- for sound recordings created before 1965, 50 years after fixation, but if the sound recording is published before the copyright expires, 50 years after its publication (but only where copyright expires before 2015).
- for sound recordings created otherwise, 50 years after fixation, but if the sound recording is published before the copyright expires, the earlier of 70 years from its publication or 100 years from fixation.
Performance rights (in their current form) subsisting in sound recordings did not exist until 1994 (with respect to their producers) or 1996 (with respect to their performers). Performer's performances that occurred in a WTO member country only received protection after 1995. Effective September 1, 1997, performance rights were extended to performances captured on communication signals. Subject to that, such performances will fall into the public domain:
- for performer's performances before 1962, the earlier of 50 years after its first fixation in a sound recording, or 50 years after its performance, if not fixed in a sound recording (but only where copyright expires before 2012).
- for performer's performances created on or after 1962 but before 2015, 50 years after the performance occurs, but (a) if the performance is fixed in a sound recording, 50 years after its fixation, and (b) if a sound recording in which the performance is fixed is published before the copyright expires, the earlier of 50 years after publication and 99 years after the performance occurs (but only where copyright expires before 2015).
- for performer's performances created otherwise, 50 years after the performance occurs, but (a) if the performance is fixed in a sound recording, 50 years after its fixation, and (b) if a sound recording in which the performance is fixed is published before the copyright expires, the earlier of 70 years after publication and 100 years from fixation.
Any circumvention of technical protection measures designed to protect a copyrighted work is unlawful, even if the action was not for the purpose of copyright infringement. The marketing and distribution of products meant to breach technical protection measures is also unlawful. Exceptions exist in situations when the circumvention is for the purposes of accessibility, encryption research, privacy and security testing, reverse engineering to achieve software compatibility (if it is not already possible to do so without breaching TPMs), the creation of temporary recordings by broadcasters, and for law enforcement and national security purposes.
The federal court adopted a wide interpretation of the anti-circumvention rules in the case of Nintendo of America v. Go Cyber Shopping, asserting that alongside their use for enabling the use of pirated copies of software for them, a retailer of modchips for video game consoles could not use the availability of homebrew software as a defence under the interoperability provision, because Nintendo offers official manner for developers to create games for their platforms, thus making it possible to achieve interoperability without breaching TPMs.
The Canadian Intellectual Property Office (CIPO), part of Industry Canada, administers intellectual property laws concerning the registration of patents, trade-marks, copyrights, industrial designs and integrated circuit topographies.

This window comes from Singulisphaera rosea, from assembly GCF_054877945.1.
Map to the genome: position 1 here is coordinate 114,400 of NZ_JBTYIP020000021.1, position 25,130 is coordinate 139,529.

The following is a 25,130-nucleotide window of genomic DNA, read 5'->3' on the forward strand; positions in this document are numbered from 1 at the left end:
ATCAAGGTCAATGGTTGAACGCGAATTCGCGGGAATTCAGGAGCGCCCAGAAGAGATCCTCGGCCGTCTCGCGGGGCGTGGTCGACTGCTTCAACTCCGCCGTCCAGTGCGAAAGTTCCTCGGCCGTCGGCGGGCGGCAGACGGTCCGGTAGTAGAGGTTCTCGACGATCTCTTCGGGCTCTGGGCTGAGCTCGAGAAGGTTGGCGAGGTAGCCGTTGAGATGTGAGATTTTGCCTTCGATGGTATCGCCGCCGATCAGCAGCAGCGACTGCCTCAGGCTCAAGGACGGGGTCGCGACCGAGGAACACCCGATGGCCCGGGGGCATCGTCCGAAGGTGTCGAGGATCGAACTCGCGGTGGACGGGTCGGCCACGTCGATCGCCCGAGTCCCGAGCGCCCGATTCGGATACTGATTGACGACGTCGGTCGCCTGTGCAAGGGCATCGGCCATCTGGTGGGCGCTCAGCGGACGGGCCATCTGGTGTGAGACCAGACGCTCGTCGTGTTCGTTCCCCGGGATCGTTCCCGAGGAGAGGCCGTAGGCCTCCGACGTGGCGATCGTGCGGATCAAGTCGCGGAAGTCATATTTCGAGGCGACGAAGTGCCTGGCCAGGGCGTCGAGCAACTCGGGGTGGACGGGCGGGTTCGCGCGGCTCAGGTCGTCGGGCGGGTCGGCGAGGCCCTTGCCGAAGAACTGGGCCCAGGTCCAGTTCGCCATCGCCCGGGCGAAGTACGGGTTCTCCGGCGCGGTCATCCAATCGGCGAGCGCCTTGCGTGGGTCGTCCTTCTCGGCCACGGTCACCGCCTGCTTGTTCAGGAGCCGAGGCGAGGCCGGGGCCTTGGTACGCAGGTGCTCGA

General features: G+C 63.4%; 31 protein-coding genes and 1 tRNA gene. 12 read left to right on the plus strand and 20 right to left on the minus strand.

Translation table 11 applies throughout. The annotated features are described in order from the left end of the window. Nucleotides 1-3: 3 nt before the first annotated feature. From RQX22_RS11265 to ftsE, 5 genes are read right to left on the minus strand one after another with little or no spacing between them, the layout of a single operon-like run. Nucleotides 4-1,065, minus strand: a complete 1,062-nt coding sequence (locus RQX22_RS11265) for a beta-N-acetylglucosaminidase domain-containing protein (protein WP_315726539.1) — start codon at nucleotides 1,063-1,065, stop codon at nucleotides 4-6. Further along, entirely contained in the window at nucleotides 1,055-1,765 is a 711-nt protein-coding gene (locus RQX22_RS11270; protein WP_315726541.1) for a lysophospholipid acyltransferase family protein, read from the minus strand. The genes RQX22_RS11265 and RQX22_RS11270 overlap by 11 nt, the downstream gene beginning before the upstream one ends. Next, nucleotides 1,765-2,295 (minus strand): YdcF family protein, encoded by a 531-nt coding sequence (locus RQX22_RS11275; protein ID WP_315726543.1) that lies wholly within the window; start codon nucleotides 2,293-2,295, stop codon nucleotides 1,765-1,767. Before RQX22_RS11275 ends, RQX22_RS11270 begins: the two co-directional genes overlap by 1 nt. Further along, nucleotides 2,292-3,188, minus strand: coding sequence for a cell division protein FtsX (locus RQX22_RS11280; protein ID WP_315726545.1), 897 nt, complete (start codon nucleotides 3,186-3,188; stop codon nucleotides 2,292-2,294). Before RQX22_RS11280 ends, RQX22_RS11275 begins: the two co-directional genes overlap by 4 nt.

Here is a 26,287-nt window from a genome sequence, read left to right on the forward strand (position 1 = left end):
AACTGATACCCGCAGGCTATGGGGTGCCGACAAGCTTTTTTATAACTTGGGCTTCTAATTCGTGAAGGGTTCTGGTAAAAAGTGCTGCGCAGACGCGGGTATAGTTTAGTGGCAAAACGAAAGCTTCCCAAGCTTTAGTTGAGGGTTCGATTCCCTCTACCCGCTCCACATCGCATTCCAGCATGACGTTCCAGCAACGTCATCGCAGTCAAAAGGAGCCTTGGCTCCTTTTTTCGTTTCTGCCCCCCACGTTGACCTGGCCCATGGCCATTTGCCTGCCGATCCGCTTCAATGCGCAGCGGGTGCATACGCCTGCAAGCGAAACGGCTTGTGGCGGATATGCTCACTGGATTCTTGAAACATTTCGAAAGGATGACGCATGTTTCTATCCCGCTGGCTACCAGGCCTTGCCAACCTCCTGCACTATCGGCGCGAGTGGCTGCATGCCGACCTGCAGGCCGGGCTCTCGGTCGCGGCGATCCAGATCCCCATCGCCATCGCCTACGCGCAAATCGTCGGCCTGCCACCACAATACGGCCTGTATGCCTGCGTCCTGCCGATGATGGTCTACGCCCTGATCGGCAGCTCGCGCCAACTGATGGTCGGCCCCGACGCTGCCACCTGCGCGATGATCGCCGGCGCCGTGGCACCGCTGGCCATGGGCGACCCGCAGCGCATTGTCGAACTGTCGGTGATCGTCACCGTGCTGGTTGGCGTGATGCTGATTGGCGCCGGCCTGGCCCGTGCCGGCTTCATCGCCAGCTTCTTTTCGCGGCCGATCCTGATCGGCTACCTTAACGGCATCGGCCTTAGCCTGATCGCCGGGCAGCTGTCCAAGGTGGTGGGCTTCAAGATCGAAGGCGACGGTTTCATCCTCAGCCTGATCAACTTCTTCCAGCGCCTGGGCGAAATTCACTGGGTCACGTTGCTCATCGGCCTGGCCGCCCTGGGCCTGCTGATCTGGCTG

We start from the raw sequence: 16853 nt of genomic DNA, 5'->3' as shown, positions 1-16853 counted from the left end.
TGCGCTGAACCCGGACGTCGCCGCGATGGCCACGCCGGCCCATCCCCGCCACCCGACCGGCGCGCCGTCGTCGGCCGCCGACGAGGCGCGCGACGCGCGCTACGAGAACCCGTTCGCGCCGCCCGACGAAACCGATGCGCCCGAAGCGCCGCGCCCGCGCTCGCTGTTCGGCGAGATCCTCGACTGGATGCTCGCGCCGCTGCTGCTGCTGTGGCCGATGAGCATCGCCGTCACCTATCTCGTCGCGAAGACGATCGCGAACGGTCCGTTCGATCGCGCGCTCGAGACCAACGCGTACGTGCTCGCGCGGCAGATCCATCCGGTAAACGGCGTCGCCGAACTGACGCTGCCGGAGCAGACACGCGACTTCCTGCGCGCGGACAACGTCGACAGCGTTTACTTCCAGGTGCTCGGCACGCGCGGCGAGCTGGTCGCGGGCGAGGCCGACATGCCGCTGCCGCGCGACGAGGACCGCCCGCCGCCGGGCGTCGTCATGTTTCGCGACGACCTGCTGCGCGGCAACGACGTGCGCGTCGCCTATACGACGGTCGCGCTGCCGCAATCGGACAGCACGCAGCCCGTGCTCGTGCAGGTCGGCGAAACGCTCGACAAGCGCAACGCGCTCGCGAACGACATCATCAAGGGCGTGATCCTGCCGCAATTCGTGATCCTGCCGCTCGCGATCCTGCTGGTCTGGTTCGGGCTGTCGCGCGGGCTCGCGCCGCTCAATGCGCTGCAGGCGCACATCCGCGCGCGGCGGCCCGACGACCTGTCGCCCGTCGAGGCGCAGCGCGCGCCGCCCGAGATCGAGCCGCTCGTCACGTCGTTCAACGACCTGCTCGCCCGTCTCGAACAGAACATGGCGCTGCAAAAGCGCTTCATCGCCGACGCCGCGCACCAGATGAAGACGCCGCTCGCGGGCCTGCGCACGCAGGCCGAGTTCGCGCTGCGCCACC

The Copyright Board of Canada is an evidence based decision making tribunal that has four primary functions: (1) establish royalties users must pay for copyrighted works; (2) establish when the collection of such royalties is to be facilitated by a "collective-administration society"; (3) oversee agreements between users and licensing bodies; and (4) grant users licenses for works when the copyright owner cannot be located.
Collection of royalties and enforcement of copyright is often too costly and difficult for Individual owners of works. Therefore, collectives are formed to facilitate the collection of fees. Collectives may file proposed tariff with the Copyright Board or enter into agreements with users.
|Society of Composers, Authors and Music Publishers of Canada||Canadian composers and lyricist assign performance and communication rights to the Society of Composers, Authors and Music Publishers in Canada (SOCAN), which then sells blanket licenses of its repertoire. The licensing fees collected are distributed back to Canadian composers and lyricists.|
|Canadian Private Copying Collective||To cope with the large number of private copying of audio recordings, provisions requiring the collection of levies on blank audio recording media were implemented in 1997. The collected proceeds are distributed to Canadian and foreign composers, but only Canadian recording makers and performers may enforce the levies, which are collected by the Canadian Private Copying Collective. As of 2013, the levy imposed for private copying is 29¢ for each CD-R, CD-RW, CD-R Audio or CD-RW Audio.|
|Access Copyright||Access Copyright is the collective for English-language publishers, and its recent focus has been towards the education and government sectors. Its tariff replaces the former Canadian Schools/Cancopy License Agreement. The initial 2005–2009 tariff, which fixed the royalty at $5.16 per full-time equivalent student, was the subject of extensive litigation  which was finally resolved by the Supreme Court of Canada in Alberta (Education) v. Canadian Copyright Licensing Agency (Access Copyright), after which the rate was reduced to $4.81. Proposed tariffs for subsequent years are still pending at the Copyright Board.|